Ever since the KGB crawled back into power, it got by on the Saudi effect using oil and gas revenues from nationalized companies to create the appearance of prosperity, but now no longer able to depend on the oil and gas billions, Vlad the Impaler is in big trouble.
Serious energy analysts in Europe spent many years trying to warn Gazprom exactly of these types of outcomes. But the problem now, is that the gas world has transformed so far beyond anything Russia can be begin to comprehend from shale shifts, that it will never be able to maintain its global stake
That’s before you consider the incredibly smart hedging strategy China has put in place on the buy side, judiciously signing tepid ‘memoranda of understandings’ with Russia, while sourcing actual supplies from Central Asia, Australasia, the Middle East, West Africa and even North American markets, as the latest fertilizer to grow Beijing’s hedges a little higher. China’s own unconventional production will hit 100bcm by 2020. You get the picture. Global shale developments have been rocketing ahead; Gazprom was caught sitting on its hands, watching the gas world change around them.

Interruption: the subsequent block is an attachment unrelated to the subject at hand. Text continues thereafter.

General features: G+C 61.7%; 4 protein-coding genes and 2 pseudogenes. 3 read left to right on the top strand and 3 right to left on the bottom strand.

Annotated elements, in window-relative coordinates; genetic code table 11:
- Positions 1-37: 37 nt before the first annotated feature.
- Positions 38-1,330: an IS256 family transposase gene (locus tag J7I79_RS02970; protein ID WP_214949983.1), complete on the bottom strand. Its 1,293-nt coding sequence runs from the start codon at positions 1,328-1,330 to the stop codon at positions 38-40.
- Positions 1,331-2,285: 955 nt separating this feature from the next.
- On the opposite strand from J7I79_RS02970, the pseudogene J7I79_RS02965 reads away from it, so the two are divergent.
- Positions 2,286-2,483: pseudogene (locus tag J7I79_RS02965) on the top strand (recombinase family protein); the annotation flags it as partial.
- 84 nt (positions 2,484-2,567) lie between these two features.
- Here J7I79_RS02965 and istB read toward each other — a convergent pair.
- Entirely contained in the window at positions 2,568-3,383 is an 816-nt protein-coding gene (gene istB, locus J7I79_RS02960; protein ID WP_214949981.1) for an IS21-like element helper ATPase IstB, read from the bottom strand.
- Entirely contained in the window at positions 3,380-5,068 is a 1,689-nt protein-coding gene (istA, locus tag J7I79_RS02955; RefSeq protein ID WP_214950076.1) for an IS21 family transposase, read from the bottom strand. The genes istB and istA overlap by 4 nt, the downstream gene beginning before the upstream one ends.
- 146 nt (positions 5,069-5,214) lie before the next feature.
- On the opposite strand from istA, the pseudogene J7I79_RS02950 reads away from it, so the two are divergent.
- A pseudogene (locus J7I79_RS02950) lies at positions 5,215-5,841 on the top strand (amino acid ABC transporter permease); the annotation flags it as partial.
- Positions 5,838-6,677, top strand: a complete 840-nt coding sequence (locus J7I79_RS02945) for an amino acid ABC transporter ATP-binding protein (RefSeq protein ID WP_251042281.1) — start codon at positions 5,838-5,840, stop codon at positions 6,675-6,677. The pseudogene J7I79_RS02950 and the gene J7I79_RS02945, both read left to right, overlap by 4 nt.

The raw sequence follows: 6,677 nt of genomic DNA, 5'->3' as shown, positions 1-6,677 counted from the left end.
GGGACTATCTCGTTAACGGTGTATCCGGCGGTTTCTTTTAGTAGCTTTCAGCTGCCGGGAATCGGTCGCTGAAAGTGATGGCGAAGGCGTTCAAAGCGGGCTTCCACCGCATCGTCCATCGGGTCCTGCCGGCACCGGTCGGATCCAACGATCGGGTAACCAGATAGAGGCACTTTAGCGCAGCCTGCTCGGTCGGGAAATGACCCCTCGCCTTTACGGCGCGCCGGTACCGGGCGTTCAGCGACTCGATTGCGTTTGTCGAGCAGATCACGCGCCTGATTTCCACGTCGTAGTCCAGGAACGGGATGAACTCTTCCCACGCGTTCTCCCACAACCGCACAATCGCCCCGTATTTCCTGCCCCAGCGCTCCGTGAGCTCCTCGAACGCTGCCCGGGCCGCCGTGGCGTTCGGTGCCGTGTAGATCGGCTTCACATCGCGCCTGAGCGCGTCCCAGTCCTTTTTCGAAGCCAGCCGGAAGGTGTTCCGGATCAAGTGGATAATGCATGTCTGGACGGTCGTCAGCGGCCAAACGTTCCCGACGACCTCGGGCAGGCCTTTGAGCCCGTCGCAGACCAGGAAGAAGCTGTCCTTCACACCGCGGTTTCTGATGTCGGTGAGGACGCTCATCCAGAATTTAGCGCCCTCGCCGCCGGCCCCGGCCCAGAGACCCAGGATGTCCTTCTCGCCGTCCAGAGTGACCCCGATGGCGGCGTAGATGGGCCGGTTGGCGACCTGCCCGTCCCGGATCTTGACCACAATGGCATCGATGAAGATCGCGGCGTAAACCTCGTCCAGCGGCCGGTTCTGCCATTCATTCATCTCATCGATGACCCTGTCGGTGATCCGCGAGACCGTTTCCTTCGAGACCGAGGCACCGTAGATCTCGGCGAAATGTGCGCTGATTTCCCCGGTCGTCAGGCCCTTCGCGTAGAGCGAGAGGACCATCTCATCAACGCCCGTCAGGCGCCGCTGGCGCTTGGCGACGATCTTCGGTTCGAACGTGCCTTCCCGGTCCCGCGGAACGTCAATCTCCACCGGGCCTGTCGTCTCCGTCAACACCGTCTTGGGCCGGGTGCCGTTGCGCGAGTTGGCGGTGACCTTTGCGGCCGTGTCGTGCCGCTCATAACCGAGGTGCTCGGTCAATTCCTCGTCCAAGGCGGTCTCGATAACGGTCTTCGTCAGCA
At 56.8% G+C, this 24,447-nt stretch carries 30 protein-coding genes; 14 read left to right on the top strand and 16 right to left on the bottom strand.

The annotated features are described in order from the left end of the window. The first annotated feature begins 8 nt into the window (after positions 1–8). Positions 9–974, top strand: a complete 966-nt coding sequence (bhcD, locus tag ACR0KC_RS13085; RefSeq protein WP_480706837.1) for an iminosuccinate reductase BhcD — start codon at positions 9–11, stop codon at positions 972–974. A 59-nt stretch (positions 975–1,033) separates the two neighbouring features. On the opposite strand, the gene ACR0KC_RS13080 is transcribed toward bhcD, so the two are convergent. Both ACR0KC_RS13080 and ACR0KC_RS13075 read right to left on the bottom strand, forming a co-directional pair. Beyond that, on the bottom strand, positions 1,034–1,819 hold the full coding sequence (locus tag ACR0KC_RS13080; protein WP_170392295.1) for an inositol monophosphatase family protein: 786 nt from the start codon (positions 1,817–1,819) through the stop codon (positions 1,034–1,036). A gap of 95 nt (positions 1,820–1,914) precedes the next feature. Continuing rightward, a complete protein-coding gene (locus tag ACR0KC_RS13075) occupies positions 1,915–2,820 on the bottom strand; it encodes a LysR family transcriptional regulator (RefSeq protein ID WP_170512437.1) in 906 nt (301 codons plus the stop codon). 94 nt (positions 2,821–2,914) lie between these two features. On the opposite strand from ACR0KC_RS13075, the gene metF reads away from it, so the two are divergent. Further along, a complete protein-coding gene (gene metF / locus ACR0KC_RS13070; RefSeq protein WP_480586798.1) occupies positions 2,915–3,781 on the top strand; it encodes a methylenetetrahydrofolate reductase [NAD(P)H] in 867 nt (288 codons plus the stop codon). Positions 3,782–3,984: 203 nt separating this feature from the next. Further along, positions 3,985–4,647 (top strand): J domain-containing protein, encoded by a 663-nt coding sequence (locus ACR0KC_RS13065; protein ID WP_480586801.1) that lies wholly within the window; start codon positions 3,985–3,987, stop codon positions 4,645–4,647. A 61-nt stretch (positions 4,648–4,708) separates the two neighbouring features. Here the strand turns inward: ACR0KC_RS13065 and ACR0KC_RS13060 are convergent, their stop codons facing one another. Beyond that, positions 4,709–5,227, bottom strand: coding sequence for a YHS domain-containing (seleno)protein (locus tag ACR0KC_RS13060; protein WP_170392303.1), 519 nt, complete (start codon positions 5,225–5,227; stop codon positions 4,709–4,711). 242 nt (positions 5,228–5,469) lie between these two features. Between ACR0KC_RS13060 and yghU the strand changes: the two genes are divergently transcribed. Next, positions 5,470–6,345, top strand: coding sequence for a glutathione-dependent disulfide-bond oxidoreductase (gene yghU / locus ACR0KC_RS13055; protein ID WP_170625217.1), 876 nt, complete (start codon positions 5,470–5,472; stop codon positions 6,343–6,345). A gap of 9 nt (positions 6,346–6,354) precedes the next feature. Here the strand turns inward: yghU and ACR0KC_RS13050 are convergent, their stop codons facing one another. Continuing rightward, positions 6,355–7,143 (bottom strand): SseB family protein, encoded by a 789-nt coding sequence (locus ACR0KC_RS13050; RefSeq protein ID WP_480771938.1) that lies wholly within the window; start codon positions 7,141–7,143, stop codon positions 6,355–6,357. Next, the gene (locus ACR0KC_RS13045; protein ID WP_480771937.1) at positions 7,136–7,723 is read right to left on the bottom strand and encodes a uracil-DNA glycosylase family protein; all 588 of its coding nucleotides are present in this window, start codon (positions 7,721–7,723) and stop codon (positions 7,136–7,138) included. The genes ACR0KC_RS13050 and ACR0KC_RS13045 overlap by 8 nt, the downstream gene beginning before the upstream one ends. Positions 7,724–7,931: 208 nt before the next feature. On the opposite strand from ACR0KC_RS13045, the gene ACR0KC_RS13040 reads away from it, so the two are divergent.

But Putin needs the money more than ever. The generals want to keep arming and the Russian public is angry over a regime that seems to care less about them, while its elites polish their golden knickknacks.
The Putin regime depended on Gazprom and with Gazprom shaky and too many dirty hands taking the money along the way, the austerity will be passed on to the public while the regime glorifies itself.
The easy days are over for Russia. After years of rising oil prices that poured ever more revenues into the nation’s coffers, it now faces tough decisions on spending.
A draconian budget plan, due to go before parliament on Friday, symbolizes the new era of austerity. And it raises big questions about how exactly Russia will make its books balance in the years ahead.
“The problem is that we have ourselves limited our expenditures – which is very correct,” Finance Minister Anton Siluanov said at the Reuters Russia Investment Summit this week, “in order to reduce our oil-and-gas dependence.”
“On the other hand we have to fulfill the decrees of the president … How can we do all this? Of course it wasn’t at all simple.”
It’s completely impossible. The cuts will have to come somewhere and they won’t hit the lavish public spectacles or the bribe networks. Foreigners will be squeezed more, which will drive more foreign businesses out of Russia.
“If the oil price goes down to say $60 and stays there for say a year the government has enough resources,” Guriev told the Summit. “If it stays there for two years the government will run out of cash and will not be able to borrow, because the markets will say: ‘We know you are gone.’”
Here’s the sticking point, if conservatives win in America and elsewhere, domestic drilling will go into high gear and the price of oil will drop. If the price of oil drops, Russia is wiped out.